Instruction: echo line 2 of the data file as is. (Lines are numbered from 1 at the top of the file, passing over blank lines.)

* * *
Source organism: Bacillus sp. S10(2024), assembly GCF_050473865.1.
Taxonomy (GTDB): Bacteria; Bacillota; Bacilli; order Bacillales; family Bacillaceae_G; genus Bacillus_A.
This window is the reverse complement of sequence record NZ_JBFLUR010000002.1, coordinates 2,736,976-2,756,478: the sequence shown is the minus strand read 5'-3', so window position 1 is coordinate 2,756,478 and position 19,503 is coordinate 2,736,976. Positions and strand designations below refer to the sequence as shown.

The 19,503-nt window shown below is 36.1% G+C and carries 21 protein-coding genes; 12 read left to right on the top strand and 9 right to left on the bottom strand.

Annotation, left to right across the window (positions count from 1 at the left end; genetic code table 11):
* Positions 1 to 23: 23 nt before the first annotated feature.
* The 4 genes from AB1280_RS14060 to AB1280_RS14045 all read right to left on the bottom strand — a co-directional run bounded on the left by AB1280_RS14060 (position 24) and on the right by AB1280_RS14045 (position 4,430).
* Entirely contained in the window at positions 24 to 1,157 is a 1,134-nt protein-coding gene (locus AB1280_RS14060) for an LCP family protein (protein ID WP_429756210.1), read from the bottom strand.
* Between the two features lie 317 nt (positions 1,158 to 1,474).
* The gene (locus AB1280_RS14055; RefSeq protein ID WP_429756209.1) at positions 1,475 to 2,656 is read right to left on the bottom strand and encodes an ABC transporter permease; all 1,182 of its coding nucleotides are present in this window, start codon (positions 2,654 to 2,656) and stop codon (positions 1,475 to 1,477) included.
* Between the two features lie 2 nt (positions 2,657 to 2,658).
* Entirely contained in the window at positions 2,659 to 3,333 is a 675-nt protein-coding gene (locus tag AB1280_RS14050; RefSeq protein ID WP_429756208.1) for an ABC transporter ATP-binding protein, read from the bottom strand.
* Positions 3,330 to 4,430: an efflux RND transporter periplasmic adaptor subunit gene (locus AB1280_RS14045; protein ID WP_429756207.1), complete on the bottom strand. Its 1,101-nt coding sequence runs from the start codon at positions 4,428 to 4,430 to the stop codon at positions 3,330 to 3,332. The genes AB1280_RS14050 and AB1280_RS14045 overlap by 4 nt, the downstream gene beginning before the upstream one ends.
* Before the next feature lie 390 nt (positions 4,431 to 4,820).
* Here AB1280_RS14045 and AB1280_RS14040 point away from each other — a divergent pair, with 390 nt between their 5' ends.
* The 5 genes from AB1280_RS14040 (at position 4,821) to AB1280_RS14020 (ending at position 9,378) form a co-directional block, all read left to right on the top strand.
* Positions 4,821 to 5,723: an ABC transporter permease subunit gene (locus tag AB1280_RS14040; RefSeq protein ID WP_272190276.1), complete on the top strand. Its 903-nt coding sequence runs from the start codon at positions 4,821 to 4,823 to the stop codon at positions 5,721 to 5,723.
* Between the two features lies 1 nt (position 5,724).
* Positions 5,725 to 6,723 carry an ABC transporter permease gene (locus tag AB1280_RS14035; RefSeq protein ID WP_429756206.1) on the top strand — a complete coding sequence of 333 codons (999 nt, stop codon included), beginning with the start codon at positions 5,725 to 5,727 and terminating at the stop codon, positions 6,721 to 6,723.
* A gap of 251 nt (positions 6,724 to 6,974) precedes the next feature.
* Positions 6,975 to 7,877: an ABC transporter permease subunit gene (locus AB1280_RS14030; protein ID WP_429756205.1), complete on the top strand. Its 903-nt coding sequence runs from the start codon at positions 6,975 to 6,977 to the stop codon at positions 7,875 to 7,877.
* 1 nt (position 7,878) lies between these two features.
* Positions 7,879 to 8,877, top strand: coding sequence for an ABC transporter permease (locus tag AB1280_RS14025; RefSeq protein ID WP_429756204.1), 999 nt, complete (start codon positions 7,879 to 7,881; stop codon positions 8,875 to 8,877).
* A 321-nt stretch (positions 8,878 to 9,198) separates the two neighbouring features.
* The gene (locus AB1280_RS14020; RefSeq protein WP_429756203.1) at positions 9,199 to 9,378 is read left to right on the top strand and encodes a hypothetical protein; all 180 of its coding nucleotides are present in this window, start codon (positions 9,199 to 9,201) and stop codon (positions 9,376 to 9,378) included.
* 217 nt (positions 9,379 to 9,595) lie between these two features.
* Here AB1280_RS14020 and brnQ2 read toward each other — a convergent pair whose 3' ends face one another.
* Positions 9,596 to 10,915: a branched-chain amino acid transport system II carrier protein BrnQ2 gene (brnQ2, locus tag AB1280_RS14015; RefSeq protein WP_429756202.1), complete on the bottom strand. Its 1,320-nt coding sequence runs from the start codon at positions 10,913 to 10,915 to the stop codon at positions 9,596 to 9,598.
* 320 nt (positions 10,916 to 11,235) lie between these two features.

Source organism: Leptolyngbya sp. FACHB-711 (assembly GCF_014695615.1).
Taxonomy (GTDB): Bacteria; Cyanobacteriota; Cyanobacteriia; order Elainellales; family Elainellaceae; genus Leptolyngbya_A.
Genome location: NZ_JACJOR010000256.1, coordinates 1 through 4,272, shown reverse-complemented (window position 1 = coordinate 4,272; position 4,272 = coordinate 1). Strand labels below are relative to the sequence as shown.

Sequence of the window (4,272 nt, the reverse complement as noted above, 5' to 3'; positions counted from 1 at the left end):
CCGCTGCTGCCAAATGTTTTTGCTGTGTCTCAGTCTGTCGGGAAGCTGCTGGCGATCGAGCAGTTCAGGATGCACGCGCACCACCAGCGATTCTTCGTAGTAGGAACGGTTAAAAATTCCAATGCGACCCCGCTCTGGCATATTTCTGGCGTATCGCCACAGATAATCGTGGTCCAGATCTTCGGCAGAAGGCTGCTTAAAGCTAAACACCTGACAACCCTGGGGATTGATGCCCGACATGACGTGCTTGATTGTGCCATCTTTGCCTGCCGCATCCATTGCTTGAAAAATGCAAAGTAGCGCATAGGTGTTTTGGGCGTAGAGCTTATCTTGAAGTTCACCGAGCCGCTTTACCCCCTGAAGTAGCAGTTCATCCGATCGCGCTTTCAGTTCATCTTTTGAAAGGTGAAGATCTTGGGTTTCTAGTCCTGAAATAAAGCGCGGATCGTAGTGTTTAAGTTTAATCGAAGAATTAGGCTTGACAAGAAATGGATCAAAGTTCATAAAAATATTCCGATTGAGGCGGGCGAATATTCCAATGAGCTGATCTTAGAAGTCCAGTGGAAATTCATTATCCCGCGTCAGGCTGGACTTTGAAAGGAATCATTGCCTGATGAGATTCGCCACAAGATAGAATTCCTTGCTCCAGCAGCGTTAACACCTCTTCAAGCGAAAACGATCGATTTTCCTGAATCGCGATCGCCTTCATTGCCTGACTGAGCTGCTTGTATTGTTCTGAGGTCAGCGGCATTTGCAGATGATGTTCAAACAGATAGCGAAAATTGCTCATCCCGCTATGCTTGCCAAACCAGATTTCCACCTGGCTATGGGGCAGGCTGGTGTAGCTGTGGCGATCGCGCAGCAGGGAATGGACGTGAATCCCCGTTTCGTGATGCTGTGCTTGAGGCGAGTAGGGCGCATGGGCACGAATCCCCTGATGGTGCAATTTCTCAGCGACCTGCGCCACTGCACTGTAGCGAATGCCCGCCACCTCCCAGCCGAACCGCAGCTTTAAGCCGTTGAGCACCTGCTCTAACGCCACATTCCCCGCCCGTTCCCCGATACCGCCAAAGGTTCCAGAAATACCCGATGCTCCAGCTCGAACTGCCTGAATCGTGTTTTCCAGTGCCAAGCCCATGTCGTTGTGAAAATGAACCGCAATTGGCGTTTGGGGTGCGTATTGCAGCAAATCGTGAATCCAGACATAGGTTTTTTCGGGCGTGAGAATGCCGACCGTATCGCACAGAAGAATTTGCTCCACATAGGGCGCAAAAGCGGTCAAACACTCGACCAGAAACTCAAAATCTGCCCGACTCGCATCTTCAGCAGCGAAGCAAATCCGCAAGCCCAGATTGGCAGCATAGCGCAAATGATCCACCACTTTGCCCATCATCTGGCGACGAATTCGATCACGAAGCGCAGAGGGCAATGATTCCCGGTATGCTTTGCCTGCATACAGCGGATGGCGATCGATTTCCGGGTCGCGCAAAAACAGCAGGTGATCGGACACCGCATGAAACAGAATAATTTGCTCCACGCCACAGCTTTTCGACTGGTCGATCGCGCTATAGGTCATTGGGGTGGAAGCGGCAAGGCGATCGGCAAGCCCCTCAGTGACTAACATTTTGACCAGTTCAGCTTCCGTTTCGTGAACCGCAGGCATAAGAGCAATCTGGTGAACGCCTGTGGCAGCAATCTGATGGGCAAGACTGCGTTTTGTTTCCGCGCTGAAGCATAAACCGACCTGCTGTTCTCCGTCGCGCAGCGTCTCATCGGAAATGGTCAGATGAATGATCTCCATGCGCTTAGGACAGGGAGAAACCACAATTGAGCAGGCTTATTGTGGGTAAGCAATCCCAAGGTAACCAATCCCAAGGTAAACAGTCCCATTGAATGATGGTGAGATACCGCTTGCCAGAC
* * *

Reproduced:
Taxonomy (GTDB): Bacteria; Bacillota; Bacilli; order Bacillales; family Bacillaceae_G; genus Bacillus_A.